There will be plenty of analysis in coming days about why Canberrans voted the way they did. This is our early assessment of some of the key issues that were in play.
Depth per seat and local focus of candidates
In Ginninderra, Labor had two sitting MLAs in possible future deputy leader Yvette Berry and fellow cabinet member Chris Bourke. It had one high profile and popular candidate with deep roots in the electorate in Kippax Uniting Church minister Gordon Ramsay (pictured immediately below with his wife), another in local issues blogger, Belconnen Community Council chair Belconnen Arts Centre board member Tara Cheyne (next photo below Mr Ramsay) and another in former Labor staffer and RiotACT columnist Kim Fischer.
Having such strong candidates makes it hard to pick even now who will actually win one of the five slots in the electorate, but one thing is for sure, under Hare-Clarke, such a line-up is a winner overall.
Meanwhile, in Yerrabi, a 25-year-old wunderkind from Crace named Michael Pettersson (and a loyal band of supporters) built up such name recognition and community support that he is on track to become the surprise success story of the election. He’s pictured at top.
The fact that one of his key Liberals opponents lives in Red Hill and another held his campaign launch in a Manuka cafe is just as much in play in this seat as the fact that light rail is of course popular here.
Social media management
The Liberals totally blew it on this one. Social media works best when it’s authentic because accounts are run by candidates. Take a look at Andrew Barr’s Facebook and Twitter accounts and you’ll see immediately that he is hands on and reactive.
The Liberals’ social media was, we understand, handled centrally.
Dozens of Canberrans were so angry at being blocked or having their comments on Liberals Facebook pages deleted they even set up a Facebook group to share their frustrations:
“Canberra Liberals: stop suppressing comments & start responding to questions on Facebook!”
Yes, the co-founders were Greens supporters, but the fact remains, blocking and deleting posts makes people angry and gives them more rather than less ammunition.
Unless comments breach guidelines such as those on discrimination and vilification in the RiotACT’s moderation policies, it is better to either engage and make your case, leave the commenter’s remark so that others can assess it on its merits, or post a note saying something like “We’ll have to agree to disagree on this one, but thanks for your input.”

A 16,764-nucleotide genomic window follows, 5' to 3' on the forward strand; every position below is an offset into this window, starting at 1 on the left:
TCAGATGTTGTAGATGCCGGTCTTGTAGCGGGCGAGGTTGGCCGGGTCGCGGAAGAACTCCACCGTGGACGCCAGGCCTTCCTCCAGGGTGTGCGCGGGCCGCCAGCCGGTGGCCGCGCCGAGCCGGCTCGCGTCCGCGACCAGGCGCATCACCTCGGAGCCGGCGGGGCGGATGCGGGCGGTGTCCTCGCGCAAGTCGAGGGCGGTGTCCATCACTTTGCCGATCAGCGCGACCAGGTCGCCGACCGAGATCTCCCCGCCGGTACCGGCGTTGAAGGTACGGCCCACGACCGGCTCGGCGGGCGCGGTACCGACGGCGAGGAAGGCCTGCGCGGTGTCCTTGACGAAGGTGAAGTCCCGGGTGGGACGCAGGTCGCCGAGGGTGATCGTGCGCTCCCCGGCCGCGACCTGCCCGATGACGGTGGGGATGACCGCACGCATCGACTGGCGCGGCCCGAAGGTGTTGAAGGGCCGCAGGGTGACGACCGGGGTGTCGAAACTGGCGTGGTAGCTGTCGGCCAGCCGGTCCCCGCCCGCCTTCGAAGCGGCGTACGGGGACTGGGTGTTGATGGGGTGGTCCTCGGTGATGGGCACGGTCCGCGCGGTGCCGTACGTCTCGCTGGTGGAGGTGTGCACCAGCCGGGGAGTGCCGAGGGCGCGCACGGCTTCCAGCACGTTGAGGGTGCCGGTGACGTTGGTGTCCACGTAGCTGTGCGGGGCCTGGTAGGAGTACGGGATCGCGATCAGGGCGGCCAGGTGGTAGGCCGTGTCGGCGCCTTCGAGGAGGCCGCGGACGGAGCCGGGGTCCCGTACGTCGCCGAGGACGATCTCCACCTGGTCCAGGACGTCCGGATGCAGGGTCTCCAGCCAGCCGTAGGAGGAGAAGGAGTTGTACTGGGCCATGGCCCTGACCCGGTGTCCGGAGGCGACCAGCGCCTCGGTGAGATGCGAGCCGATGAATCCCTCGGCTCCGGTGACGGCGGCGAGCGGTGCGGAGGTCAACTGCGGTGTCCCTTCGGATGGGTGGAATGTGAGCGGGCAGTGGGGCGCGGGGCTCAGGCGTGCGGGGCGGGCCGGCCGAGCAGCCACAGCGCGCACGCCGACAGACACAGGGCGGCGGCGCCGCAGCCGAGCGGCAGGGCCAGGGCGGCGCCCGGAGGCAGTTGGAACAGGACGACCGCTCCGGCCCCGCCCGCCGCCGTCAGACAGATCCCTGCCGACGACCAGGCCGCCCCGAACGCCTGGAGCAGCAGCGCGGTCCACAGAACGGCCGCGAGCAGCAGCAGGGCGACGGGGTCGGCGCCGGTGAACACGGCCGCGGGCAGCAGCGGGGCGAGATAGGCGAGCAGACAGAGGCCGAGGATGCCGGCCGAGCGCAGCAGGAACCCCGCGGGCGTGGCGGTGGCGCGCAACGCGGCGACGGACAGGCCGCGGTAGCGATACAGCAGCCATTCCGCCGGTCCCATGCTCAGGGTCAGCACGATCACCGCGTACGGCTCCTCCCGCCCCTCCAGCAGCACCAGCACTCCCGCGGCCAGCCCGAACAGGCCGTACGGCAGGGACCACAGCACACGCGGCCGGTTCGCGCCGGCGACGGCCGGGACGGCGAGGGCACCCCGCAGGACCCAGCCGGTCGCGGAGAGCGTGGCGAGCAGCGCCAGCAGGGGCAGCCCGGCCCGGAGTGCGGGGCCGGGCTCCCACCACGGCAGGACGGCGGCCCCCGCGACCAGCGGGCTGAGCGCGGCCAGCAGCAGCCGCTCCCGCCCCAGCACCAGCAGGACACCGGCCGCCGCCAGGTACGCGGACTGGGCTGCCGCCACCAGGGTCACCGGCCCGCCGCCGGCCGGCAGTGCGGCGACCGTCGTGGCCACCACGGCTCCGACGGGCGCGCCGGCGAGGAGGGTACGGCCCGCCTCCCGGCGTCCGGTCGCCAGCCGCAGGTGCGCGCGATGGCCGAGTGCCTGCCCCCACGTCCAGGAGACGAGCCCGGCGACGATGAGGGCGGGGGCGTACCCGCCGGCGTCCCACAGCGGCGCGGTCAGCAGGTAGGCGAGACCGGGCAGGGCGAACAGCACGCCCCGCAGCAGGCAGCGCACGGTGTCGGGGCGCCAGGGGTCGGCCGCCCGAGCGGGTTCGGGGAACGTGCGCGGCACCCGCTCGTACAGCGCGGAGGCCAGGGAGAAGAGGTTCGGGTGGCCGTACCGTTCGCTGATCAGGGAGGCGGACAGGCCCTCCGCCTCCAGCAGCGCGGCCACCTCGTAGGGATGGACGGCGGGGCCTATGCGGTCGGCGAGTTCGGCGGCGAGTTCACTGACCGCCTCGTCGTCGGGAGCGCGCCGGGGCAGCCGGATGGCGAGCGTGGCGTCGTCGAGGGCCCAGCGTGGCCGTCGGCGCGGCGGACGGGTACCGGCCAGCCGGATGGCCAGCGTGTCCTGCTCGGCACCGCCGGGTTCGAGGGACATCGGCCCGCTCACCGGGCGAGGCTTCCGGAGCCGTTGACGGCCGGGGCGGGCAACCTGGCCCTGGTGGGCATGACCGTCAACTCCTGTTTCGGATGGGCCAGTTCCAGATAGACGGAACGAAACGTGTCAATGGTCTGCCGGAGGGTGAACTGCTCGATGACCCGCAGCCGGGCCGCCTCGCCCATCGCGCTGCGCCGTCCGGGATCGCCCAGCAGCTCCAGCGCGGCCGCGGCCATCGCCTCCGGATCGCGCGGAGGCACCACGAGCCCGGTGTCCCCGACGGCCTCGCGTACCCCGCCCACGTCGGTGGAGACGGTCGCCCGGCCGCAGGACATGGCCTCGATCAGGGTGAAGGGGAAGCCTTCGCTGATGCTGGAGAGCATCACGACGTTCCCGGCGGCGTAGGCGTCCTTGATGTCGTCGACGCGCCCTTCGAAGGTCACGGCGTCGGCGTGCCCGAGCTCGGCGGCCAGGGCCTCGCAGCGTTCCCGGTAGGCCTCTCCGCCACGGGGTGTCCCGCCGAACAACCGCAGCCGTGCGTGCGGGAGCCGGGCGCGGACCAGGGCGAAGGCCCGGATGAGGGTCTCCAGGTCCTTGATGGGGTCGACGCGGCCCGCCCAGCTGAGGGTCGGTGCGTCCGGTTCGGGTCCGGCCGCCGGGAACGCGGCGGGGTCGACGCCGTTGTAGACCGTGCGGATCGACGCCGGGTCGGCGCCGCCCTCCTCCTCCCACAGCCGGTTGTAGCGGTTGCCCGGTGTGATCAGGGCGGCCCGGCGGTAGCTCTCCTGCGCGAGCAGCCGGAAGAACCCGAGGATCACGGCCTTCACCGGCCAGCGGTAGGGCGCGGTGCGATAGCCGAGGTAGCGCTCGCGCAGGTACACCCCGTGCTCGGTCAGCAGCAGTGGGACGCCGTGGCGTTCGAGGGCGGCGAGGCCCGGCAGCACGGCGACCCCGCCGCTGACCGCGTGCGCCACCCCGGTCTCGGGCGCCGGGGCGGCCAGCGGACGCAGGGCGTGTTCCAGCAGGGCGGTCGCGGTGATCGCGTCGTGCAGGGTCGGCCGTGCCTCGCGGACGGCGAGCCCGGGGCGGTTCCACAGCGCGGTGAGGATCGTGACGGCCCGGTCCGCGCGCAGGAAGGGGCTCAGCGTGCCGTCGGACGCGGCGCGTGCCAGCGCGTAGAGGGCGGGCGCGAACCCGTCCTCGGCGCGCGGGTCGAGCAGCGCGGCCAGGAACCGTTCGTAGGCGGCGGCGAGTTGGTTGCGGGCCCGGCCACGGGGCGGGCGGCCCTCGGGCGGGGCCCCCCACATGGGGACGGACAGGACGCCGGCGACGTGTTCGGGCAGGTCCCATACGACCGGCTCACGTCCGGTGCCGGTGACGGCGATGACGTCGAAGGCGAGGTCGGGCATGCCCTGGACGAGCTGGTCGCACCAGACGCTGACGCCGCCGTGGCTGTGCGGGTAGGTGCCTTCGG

Vision for the future
From light rail to Test cricket, to international engagement and 100 per cent renewable energy targets, Labor has developed and successfully sold a vision for the future of the city.
The Liberals focused on issues that affect Canberrans individually such as rates and the cost of light rail, but this is a city filled with progressives who actually want to pay taxes to ensure a better life for everyone. For the most part, they’re actually happy to wear the rate rises as part of a tax reform package, and to pay for light rail even if they won’t use it as much as their friends across town.
The two key visions within the Liberals’ campaign were to improve the health system and bus network, but Labor swiftly countered with commitments that either matched or improved on those of their conservative opponents.
There was simply no comparison between the major parties when it came to people on the ground. With the exception of Elizabeth Lee, the Liberals lacked the hordes of willing helpers that Labor builds its success upon. If the attendance at their launch event was an indication of their active membership, it was a much smaller and older group than that of Labor. Take a look at our Facebook live video coverage of the election night parties and you’ll see what I mean.
You’ll also note the evangelical behaviour of said supporters in contrast with the more reserved Liberals. It’s infectious, that level of political belief, and each and every one of those supporters is lobbying their friends and contacts via social media and in person constantly.
A huge benefit for all of this for Labor is that when it comes time to select candidates, they have a pool of potentials who are embedded in their communities from which to draw.
Every single day of the campaign, Labor had something positive to announce for the city, in another part of the city, to the point where it became impossible for the media to keep up. It meant Mr Barr, Ms Fitzharris or Ms Berry in particular were on commercial and ABC television with something to sell every night.
I have never in all my 35 years living in the capital travelled so widely within it as I have during the campaign. Did Labor hold an event or announcements in every suburb? It sure felt like it at times, and this was a strategy that gave it a territory-wide presence.
They kept the media so busy covering election pledges that journalists had little time left for analysis of, for example, the Auditor-General’s report into the Land Development Agency or indeed whether the latest announcement was something new or just a re-announcement of something already factored into the forward estimates.
They had a very structured campaign plan from start to finish, with specific policy focus rotating weekly.
All of this was made possible for them because with 15 years in government, they have access to resources, information and venues the Opposition can only dream of.
Pictured are Michael Pettersson at home in Crace, Gordon Ramsay and his wife, and Tara Cheyne. Photos: Charlotte Harper